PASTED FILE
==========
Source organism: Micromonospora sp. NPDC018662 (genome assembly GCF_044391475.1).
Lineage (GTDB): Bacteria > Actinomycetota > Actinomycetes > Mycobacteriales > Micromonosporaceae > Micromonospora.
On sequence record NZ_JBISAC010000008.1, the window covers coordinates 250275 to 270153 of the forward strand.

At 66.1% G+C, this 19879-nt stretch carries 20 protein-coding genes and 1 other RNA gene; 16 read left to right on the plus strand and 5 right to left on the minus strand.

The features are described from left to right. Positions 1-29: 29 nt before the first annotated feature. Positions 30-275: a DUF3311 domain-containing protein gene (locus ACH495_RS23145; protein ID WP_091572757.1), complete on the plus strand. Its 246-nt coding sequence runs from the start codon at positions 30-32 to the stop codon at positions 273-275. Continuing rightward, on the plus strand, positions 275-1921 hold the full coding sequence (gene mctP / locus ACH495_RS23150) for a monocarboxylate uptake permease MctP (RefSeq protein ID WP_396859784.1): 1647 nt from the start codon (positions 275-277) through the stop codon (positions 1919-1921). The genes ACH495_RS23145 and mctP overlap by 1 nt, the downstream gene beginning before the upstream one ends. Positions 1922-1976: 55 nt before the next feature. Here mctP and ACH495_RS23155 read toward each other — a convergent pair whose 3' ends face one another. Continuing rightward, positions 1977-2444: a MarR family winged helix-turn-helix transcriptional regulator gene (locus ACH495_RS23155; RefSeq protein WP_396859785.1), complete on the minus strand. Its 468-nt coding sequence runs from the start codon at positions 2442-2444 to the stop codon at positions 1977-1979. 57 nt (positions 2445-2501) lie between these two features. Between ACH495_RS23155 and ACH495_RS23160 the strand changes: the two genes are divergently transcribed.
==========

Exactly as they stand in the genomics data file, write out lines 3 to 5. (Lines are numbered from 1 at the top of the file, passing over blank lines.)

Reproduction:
On sequence record NZ_JBISAC010000008.1, the window covers coordinates 250275 to 270153 of the forward strand.

At 66.1% G+C, this 19879-nt stretch carries 20 protein-coding genes and 1 other RNA gene; 16 read left to right on the plus strand and 5 right to left on the minus strand.

The features are described from left to right. Positions 1-29: 29 nt before the first annotated feature. Positions 30-275: a DUF3311 domain-containing protein gene (locus ACH495_RS23145; protein ID WP_091572757.1), complete on the plus strand. Its 246-nt coding sequence runs from the start codon at positions 30-32 to the stop codon at positions 273-275. Continuing rightward, on the plus strand, positions 275-1921 hold the full coding sequence (gene mctP / locus ACH495_RS23150) for a monocarboxylate uptake permease MctP (RefSeq protein ID WP_396859784.1): 1647 nt from the start codon (positions 275-277) through the stop codon (positions 1919-1921). The genes ACH495_RS23145 and mctP overlap by 1 nt, the downstream gene beginning before the upstream one ends. Positions 1922-1976: 55 nt before the next feature. Here mctP and ACH495_RS23155 read toward each other — a convergent pair whose 3' ends face one another. Continuing rightward, positions 1977-2444: a MarR family winged helix-turn-helix transcriptional regulator gene (locus ACH495_RS23155; RefSeq protein WP_396859785.1), complete on the minus strand. Its 468-nt coding sequence runs from the start codon at positions 2442-2444 to the stop codon at positions 1977-1979. 57 nt (positions 2445-2501) lie between these two features. Between ACH495_RS23155 and ACH495_RS23160 the strand changes: the two genes are divergently transcribed.